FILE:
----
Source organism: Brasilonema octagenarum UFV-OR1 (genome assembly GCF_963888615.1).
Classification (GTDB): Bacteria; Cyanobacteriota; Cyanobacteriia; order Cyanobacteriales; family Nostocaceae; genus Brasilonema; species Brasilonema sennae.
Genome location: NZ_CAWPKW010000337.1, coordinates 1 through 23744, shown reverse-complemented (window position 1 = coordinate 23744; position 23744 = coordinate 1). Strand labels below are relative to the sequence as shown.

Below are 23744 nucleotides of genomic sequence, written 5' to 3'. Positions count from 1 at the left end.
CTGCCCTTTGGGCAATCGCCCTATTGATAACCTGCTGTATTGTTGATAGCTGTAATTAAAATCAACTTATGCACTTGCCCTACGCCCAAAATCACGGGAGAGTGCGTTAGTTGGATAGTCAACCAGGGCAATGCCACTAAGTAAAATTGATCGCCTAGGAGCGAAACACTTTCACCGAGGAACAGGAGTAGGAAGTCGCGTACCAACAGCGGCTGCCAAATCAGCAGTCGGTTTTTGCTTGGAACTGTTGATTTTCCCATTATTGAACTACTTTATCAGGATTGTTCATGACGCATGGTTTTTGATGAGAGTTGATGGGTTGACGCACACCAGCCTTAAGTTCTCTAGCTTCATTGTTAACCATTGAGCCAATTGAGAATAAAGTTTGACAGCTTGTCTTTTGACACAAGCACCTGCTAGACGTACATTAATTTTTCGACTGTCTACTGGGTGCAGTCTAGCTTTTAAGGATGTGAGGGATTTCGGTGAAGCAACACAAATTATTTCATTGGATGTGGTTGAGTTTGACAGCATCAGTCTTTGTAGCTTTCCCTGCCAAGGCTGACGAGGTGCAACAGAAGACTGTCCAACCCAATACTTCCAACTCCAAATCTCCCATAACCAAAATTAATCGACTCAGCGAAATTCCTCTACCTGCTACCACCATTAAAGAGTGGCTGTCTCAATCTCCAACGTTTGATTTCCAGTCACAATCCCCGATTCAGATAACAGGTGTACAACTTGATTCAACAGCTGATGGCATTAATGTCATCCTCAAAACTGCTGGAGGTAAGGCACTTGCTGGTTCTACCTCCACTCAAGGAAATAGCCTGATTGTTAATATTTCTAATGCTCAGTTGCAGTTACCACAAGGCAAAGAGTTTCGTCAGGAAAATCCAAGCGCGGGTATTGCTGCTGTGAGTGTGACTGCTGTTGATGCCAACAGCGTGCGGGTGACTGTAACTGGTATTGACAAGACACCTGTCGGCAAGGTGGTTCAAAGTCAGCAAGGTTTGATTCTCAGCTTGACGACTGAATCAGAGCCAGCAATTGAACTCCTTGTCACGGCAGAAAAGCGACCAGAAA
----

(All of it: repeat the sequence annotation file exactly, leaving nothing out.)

Source organism: Brasilonema octagenarum UFV-OR1 (genome assembly GCF_963888615.1).
Classification (GTDB): Bacteria; Cyanobacteriota; Cyanobacteriia; order Cyanobacteriales; family Nostocaceae; genus Brasilonema; species Brasilonema sennae.
Genome location: NZ_CAWPKW010000337.1, coordinates 1 through 23744, shown reverse-complemented (window position 1 = coordinate 23744; position 23744 = coordinate 1). Strand labels below are relative to the sequence as shown.

Below are 23744 nucleotides of genomic sequence, written 5' to 3'. Positions count from 1 at the left end.
CTGCCCTTTGGGCAATCGCCCTATTGATAACCTGCTGTATTGTTGATAGCTGTAATTAAAATCAACTTATGCACTTGCCCTACGCCCAAAATCACGGGAGAGTGCGTTAGTTGGATAGTCAACCAGGGCAATGCCACTAAGTAAAATTGATCGCCTAGGAGCGAAACACTTTCACCGAGGAACAGGAGTAGGAAGTCGCGTACCAACAGCGGCTGCCAAATCAGCAGTCGGTTTTTGCTTGGAACTGTTGATTTTCCCATTATTGAACTACTTTATCAGGATTGTTCATGACGCATGGTTTTTGATGAGAGTTGATGGGTTGACGCACACCAGCCTTAAGTTCTCTAGCTTCATTGTTAACCATTGAGCCAATTGAGAATAAAGTTTGACAGCTTGTCTTTTGACACAAGCACCTGCTAGACGTACATTAATTTTTCGACTGTCTACTGGGTGCAGTCTAGCTTTTAAGGATGTGAGGGATTTCGGTGAAGCAACACAAATTATTTCATTGGATGTGGTTGAGTTTGACAGCATCAGTCTTTGTAGCTTTCCCTGCCAAGGCTGACGAGGTGCAACAGAAGACTGTCCAACCCAATACTTCCAACTCCAAATCTCCCATAACCAAAATTAATCGACTCAGCGAAATTCCTCTACCTGCTACCACCATTAAAGAGTGGCTGTCTCAATCTCCAACGTTTGATTTCCAGTCACAATCCCCGATTCAGATAACAGGTGTACAACTTGATTCAACAGCTGATGGCATTAATGTCATCCTCAAAACTGCTGGAGGTAAGGCACTTGCTGGTTCTACCTCCACTCAAGGAAATAGCCTGATTGTTAATATTTCTAATGCTCAGTTGCAGTTACCACAAGGCAAAGAGTTTCGTCAGGAAAATCCAAGCGCGGGTATTGCTGCTGTGAGTGTGACTGCTGTTGATGCCAACAGCGTGCGGGTGACTGTAACTGGTATTGACAAGACACCTGTCGGCAAGGTGGTTCAAAGTCAGCAAGGTTTGATTCTCAGCTTGACGACTGAATCAGAGCCAGCAATTGAACTCCTTGTCACGGCAGAAAAGCGACCAGAAA